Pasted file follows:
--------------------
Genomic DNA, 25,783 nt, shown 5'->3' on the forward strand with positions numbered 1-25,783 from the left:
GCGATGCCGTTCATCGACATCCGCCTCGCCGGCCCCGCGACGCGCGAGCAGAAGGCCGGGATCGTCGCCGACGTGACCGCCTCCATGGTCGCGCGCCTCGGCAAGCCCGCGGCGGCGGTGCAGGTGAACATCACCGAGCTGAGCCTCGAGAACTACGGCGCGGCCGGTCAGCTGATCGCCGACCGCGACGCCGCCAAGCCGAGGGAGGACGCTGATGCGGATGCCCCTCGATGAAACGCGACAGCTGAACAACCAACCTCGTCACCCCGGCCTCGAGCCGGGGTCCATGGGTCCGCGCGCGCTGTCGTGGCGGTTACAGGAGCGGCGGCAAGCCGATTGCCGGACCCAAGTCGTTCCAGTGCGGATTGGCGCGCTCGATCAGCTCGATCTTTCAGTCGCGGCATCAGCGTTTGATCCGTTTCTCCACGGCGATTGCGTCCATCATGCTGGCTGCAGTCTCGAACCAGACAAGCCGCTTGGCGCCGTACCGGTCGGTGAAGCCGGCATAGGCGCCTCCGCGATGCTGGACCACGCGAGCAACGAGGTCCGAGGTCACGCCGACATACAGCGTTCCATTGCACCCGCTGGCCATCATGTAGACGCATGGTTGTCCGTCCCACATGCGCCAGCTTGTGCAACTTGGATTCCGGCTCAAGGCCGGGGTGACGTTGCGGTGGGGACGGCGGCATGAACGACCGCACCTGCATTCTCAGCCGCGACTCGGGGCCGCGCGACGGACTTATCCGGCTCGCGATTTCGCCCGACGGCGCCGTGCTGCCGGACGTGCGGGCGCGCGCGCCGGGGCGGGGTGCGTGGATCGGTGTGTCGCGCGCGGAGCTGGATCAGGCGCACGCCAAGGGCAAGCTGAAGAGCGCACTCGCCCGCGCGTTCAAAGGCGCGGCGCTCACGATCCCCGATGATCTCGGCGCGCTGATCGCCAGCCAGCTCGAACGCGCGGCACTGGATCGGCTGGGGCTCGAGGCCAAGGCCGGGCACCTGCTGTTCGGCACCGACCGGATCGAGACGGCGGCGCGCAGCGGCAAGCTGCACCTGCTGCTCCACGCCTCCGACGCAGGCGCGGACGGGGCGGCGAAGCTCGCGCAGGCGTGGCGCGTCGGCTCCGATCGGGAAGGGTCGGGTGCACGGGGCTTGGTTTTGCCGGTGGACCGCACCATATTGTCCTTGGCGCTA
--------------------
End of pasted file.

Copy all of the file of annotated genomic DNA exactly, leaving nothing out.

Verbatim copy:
Genomic DNA, 25,783 nt, shown 5'->3' on the forward strand with positions numbered 1-25,783 from the left:
GCGATGCCGTTCATCGACATCCGCCTCGCCGGCCCCGCGACGCGCGAGCAGAAGGCCGGGATCGTCGCCGACGTGACCGCCTCCATGGTCGCGCGCCTCGGCAAGCCCGCGGCGGCGGTGCAGGTGAACATCACCGAGCTGAGCCTCGAGAACTACGGCGCGGCCGGTCAGCTGATCGCCGACCGCGACGCCGCCAAGCCGAGGGAGGACGCTGATGCGGATGCCCCTCGATGAAACGCGACAGCTGAACAACCAACCTCGTCACCCCGGCCTCGAGCCGGGGTCCATGGGTCCGCGCGCGCTGTCGTGGCGGTTACAGGAGCGGCGGCAAGCCGATTGCCGGACCCAAGTCGTTCCAGTGCGGATTGGCGCGCTCGATCAGCTCGATCTTTCAGTCGCGGCATCAGCGTTTGATCCGTTTCTCCACGGCGATTGCGTCCATCATGCTGGCTGCAGTCTCGAACCAGACAAGCCGCTTGGCGCCGTACCGGTCGGTGAAGCCGGCATAGGCGCCTCCGCGATGCTGGACCACGCGAGCAACGAGGTCCGAGGTCACGCCGACATACAGCGTTCCATTGCACCCGCTGGCCATCATGTAGACGCATGGTTGTCCGTCCCACATGCGCCAGCTTGTGCAACTTGGATTCCGGCTCAAGGCCGGGGTGACGTTGCGGTGGGGACGGCGGCATGAACGACCGCACCTGCATTCTCAGCCGCGACTCGGGGCCGCGCGACGGACTTATCCGGCTCGCGATTTCGCCCGACGGCGCCGTGCTGCCGGACGTGCGGGCGCGCGCGCCGGGGCGGGGTGCGTGGATCGGTGTGTCGCGCGCGGAGCTGGATCAGGCGCACGCCAAGGGCAAGCTGAAGAGCGCACTCGCCCGCGCGTTCAAAGGCGCGGCGCTCACGATCCCCGATGATCTCGGCGCGCTGATCGCCAGCCAGCTCGAACGCGCGGCACTGGATCGGCTGGGGCTCGAGGCCAAGGCCGGGCACCTGCTGTTCGGCACCGACCGGATCGAGACGGCGGCGCGCAGCGGCAAGCTGCACCTGCTGCTCCACGCCTCCGACGCAGGCGCGGACGGGGCGGCGAAGCTCGCGCAGGCGTGGCGCGTCGGCTCCGATCGGGAAGGGTCGGGTGCACGGGGCTTGGTTTTGCCGGTGGACCGCACCATATTGTCCTTGGCGCTA